This spring's Philadelphia Orchestra tour destination isn't Beijing, but Berlin and nine other musical capitals of Europe. Between May 21st and June 6th, audiences will hear the level of music making that local listeners have known for three years under Yannick Nezet-Seguin. The Philadelphia Inquirer's David Patrick Stearns reports what is in store.
David Patrick Stearns: The biggest danger of the 2015 Philadelphia Orchestra tour of Europe is that the rest of the orchestra's year might seem like a letdown – to judge from Yannick Nezet-Seguin's state of elation.
Yannick Nezet-Seguin conducts works by Haydn, Beethoven, and Vaughan Williams on this Sunday's Philadelphia Orchestra in Concert broadcast - a live concert recording from March, 2015 at Verizon Hall.
You'll hear one of Haydn’s most ambitious essays, the Symphony No. 92, known as the “Oxford” because he conducted a performance at the illustrious University in July 1791, when he was awarded an honorary Doctor of Music.
You're in for a big treat today! We're designating a whole day of programming to our own Philadelphians - from 6 am to 6 pm. Throughout the day during classical hours, you'll hear Philadelphia Orchestra recordings under Music Directors Leopold Stokowski, Eugene Ormandy, Riccardo Muti, Wolfgang Sawallisch, Christoph Eschenbach, and Yannick Nezet-Seguin.
Join us on Saturday, April 11th for our weekly broadcast of the Metropolitan Opera - live from Lincoln Center. This week, it's Verdi's DON CARLO, with Yannick Nezet-Seguin on the podium.
Ferruccio Furlanetto first sang Philip with the Met in 2005, and then again in 2010 and 2013, and has portrayed the tormented monarch around the world. His other recent roles at the Met have includedSilva in Verdi’s Ernani, and Jacopo Fiesco in Simon Boccanegra, which he will reprise at the Met next season.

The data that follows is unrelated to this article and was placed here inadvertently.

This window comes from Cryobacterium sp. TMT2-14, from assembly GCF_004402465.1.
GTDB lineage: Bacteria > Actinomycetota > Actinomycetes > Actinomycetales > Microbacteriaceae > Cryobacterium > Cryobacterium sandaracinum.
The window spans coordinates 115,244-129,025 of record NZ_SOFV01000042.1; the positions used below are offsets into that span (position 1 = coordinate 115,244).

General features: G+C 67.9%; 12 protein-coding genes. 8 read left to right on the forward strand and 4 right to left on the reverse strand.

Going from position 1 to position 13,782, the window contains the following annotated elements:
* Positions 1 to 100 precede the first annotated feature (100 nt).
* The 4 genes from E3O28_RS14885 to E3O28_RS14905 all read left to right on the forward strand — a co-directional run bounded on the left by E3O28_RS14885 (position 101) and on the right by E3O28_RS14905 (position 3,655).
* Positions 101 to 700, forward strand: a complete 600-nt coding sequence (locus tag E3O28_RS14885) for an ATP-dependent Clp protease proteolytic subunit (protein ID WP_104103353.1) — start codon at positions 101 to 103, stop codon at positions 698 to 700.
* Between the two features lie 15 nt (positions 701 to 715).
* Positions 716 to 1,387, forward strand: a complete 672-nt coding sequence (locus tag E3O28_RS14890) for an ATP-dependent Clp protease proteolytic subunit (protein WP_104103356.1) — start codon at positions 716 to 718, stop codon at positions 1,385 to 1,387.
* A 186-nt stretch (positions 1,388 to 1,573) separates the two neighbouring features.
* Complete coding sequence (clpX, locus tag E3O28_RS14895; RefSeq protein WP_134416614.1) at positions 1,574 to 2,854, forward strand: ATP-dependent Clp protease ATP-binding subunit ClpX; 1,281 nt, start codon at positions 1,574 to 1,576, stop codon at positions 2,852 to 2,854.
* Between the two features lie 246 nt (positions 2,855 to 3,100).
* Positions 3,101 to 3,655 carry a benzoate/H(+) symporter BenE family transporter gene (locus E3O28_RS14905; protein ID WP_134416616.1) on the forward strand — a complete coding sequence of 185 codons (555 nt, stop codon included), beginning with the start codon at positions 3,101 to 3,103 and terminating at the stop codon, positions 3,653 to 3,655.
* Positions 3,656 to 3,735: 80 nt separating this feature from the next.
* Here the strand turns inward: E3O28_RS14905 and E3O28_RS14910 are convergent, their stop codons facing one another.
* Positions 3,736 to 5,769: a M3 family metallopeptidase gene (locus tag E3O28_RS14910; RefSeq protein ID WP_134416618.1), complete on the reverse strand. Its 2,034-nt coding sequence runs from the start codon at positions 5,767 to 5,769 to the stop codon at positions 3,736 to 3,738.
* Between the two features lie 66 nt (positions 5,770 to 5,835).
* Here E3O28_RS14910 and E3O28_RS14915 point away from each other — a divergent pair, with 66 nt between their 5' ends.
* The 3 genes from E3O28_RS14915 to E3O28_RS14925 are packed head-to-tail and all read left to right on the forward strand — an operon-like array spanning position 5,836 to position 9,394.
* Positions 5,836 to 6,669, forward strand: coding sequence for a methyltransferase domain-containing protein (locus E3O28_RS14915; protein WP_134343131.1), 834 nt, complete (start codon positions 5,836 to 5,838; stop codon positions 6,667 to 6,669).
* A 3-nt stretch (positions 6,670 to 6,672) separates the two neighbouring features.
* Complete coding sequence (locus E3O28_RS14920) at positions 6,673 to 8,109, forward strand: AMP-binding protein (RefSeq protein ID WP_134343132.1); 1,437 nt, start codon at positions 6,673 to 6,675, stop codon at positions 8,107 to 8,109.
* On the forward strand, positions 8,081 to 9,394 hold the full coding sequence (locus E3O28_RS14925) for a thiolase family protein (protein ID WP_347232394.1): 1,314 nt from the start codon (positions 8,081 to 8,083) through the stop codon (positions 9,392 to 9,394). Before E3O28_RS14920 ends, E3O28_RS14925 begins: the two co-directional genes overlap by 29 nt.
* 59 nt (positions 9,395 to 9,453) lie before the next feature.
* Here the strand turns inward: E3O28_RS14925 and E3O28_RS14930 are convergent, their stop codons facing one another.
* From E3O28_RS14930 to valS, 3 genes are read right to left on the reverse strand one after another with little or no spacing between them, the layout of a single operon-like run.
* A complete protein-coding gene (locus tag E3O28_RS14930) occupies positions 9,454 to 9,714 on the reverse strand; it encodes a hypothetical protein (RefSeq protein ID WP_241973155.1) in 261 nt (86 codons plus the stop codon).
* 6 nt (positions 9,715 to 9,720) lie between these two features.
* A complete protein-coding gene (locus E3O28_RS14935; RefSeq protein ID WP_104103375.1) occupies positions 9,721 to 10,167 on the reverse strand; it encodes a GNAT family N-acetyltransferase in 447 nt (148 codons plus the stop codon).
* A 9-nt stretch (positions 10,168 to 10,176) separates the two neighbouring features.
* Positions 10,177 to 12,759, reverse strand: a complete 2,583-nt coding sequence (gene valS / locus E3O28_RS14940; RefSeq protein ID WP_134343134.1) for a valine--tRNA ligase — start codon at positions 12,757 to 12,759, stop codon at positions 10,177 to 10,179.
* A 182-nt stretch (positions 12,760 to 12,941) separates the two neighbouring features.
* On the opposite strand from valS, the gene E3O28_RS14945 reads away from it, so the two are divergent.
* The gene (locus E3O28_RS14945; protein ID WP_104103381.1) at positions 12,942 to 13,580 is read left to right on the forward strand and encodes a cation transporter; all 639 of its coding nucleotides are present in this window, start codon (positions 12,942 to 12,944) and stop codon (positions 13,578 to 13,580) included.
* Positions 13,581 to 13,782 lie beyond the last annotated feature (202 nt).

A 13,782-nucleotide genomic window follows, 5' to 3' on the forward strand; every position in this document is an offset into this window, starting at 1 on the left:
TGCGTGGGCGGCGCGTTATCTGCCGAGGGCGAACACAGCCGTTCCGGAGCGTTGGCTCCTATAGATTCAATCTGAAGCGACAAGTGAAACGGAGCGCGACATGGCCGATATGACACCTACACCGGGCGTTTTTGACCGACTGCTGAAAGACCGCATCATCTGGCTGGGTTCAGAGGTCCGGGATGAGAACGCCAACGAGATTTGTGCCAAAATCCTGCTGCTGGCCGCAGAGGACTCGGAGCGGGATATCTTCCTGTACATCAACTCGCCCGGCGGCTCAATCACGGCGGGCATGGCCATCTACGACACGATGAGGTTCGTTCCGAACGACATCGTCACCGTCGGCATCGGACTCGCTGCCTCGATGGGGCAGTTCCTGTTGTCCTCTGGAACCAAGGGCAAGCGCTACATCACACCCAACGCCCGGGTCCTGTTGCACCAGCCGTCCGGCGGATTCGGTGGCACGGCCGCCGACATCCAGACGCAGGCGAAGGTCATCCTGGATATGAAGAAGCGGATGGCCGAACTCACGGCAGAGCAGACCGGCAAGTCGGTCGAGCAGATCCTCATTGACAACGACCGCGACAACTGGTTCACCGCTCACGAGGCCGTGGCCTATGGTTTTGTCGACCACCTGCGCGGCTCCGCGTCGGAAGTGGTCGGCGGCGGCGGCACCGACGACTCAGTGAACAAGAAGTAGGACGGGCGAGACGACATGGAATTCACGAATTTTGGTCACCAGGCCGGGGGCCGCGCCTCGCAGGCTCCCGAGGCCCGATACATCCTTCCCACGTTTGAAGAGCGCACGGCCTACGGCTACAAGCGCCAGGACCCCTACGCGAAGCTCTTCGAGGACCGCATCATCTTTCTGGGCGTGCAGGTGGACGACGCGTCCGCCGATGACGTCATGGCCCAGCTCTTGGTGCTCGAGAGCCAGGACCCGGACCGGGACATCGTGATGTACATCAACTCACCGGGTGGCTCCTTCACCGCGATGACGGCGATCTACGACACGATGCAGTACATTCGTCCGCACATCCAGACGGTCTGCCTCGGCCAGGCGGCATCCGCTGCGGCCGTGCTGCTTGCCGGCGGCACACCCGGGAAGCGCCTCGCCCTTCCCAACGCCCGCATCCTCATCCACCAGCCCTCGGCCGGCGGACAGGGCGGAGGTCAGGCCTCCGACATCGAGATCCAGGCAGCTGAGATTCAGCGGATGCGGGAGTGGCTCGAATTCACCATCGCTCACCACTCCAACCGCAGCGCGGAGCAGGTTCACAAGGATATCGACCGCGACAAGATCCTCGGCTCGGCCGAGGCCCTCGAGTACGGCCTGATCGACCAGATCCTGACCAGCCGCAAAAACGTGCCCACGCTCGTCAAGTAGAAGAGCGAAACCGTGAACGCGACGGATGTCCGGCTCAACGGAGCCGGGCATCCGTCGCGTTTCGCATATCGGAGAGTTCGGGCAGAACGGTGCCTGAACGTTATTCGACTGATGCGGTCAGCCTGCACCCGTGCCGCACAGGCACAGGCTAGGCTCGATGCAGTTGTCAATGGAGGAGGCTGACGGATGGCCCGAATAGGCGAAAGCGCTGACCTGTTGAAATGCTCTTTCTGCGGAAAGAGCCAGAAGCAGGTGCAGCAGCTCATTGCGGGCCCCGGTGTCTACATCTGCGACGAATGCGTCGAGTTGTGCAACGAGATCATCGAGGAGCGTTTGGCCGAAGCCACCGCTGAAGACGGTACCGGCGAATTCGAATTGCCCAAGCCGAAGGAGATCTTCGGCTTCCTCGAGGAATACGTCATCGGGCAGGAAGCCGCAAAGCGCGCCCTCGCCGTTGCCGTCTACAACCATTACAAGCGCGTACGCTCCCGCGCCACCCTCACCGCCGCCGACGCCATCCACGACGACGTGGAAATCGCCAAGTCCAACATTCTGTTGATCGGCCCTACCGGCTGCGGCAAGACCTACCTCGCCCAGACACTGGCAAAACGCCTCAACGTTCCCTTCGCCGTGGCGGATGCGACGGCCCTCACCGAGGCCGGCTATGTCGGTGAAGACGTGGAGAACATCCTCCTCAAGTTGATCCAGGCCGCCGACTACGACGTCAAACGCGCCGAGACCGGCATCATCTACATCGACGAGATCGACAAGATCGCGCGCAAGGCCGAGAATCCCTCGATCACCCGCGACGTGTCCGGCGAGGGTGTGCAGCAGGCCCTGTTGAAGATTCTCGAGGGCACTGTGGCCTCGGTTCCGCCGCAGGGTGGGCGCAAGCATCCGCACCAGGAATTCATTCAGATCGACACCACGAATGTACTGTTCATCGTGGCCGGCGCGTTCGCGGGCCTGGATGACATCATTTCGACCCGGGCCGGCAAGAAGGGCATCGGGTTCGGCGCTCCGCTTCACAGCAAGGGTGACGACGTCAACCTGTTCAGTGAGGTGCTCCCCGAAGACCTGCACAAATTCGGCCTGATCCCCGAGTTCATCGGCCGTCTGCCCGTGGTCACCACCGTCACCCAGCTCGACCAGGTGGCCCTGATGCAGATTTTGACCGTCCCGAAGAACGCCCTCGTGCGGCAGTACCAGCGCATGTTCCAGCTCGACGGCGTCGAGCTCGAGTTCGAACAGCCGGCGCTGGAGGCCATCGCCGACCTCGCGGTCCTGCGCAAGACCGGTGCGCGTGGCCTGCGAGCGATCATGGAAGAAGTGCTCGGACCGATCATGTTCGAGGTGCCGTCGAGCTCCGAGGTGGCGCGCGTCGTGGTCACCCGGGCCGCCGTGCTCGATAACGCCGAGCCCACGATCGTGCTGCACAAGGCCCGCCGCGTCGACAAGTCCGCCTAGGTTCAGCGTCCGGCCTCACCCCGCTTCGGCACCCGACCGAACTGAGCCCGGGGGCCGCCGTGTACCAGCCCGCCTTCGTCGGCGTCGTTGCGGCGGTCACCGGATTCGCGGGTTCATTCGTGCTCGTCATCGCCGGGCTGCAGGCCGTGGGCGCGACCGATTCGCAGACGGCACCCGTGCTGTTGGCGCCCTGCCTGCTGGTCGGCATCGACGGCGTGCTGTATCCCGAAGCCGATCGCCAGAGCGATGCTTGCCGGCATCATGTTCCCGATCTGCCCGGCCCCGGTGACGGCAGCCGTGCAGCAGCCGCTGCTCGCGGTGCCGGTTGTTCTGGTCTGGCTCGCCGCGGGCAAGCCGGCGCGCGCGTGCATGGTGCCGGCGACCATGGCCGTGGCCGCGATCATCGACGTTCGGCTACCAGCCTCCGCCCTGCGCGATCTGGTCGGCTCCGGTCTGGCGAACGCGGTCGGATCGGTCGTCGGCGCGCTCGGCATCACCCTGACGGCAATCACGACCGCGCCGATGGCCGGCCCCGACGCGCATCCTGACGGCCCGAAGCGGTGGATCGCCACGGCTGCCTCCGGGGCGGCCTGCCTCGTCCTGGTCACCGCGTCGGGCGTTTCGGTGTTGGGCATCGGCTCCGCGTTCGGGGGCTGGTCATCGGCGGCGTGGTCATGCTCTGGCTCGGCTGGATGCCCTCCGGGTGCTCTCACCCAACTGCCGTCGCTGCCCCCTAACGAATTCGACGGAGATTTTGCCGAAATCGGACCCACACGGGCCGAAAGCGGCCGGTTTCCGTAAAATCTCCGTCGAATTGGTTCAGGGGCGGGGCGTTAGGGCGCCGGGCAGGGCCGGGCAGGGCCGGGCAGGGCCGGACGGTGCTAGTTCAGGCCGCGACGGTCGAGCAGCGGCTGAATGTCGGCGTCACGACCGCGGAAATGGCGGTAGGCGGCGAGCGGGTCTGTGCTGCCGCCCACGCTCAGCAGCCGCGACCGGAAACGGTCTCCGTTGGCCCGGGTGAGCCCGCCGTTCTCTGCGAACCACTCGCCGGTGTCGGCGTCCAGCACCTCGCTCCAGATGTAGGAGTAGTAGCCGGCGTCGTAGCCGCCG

Join us on Sunday, March 29 at 1 pm for a broadcast from the final week of The Philadelphia Orchestra’s recent St. Petersburg Festival, celebrating the great master of the third generation, Dmitri Shostakovich.
One of the most loved and exciting works in the orchestral repertoire is The Planetsby Gustav Holst. But, as WRTI’s Kile Smith reports, the way we hear it now is not the form in which audiences first heard it.
For such an immediately successful work, and for one that is central to the orchestral repertoire, The Planets by Gustav Holst took a long time to get off the ground.
We have quite a broadcast in store for you on Sunday, March 15th, at 1 pm! The Philadelphia Orchestra In Concert will feature Week Two of the ensemble’s St. Petersburg Festival, from late January of this year. Yannick Nezet-Seguin conducts.
A contemporary concerto by English composer Mark-Anthony Turnage explores the vast range of musical ideas a piano can express. WRTI’s Susan Lewis spoke with pianist Marc-Andre Hamelin, the soloist who premiered it, and who performs it again on Sunday, March 15th at 1 pm on WRTI’s Philadelphia Orchestra in Concert broadcast. Yannick Nezet-Seguin conducts. Also on the program is music by Rachmaninoff.
This Sunday, March 8, it's the Philadelphia Orchestra's St. Petersburg Festival, Week One concert from this past January, conducted by Yannick Nezet-Seguin. And it features no fewer than three 40/40 works: “Winter,” from A. Glazunov’s The Seasons, and two of five movements from Tchaikovsky’s The Nutcracker, all coming in the first half of the program. After intermission, you'll hear a work the Orchestra will take on its European tour, Tchaikovsky’s spectacular Symphony No. 5.